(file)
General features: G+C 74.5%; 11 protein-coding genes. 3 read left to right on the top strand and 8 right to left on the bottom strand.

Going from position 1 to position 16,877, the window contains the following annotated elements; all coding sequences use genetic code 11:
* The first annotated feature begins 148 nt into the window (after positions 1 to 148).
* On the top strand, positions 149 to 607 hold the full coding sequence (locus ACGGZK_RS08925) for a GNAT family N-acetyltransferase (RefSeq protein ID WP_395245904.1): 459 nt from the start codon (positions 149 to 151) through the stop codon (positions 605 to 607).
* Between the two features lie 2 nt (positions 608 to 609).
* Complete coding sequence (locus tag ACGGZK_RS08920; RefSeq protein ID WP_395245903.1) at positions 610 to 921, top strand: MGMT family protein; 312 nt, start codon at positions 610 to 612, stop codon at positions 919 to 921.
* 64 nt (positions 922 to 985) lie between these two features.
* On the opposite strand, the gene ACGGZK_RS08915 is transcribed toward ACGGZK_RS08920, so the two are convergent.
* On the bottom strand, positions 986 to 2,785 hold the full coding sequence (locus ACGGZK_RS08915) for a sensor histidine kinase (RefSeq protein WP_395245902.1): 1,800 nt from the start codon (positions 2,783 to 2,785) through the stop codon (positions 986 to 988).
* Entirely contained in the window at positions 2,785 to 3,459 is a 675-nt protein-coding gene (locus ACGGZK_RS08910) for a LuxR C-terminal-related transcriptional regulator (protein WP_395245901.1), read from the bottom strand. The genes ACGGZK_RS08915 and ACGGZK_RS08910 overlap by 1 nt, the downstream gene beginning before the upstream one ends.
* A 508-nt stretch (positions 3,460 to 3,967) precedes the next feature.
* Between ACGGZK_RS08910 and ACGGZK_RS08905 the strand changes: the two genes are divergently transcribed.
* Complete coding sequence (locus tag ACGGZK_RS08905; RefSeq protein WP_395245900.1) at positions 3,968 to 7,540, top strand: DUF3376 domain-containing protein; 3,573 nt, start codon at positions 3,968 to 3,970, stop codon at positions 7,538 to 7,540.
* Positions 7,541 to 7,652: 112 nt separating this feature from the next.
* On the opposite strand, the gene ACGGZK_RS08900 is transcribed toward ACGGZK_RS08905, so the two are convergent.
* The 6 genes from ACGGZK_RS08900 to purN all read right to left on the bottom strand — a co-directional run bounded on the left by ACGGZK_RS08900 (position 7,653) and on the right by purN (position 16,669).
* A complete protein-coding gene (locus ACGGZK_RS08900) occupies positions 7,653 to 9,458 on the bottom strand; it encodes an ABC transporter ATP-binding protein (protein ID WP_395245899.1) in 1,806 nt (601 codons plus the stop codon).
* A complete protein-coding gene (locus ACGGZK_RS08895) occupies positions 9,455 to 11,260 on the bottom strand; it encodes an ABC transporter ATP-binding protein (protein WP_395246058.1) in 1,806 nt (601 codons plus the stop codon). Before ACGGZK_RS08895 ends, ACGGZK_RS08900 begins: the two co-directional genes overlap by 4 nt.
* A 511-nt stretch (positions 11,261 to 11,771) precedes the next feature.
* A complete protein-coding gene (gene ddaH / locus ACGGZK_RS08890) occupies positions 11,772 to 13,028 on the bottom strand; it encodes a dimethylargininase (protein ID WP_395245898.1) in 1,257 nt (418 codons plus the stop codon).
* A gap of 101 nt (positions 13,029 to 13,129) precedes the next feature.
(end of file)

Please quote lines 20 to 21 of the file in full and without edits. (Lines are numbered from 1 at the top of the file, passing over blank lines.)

* A complete protein-coding gene (gene ddaH / locus ACGGZK_RS08890) occupies positions 11,772 to 13,028 on the bottom strand; it encodes a dimethylargininase (protein ID WP_395245898.1) in 1,257 nt (418 codons plus the stop codon).
* A gap of 101 nt (positions 13,029 to 13,129) precedes the next feature.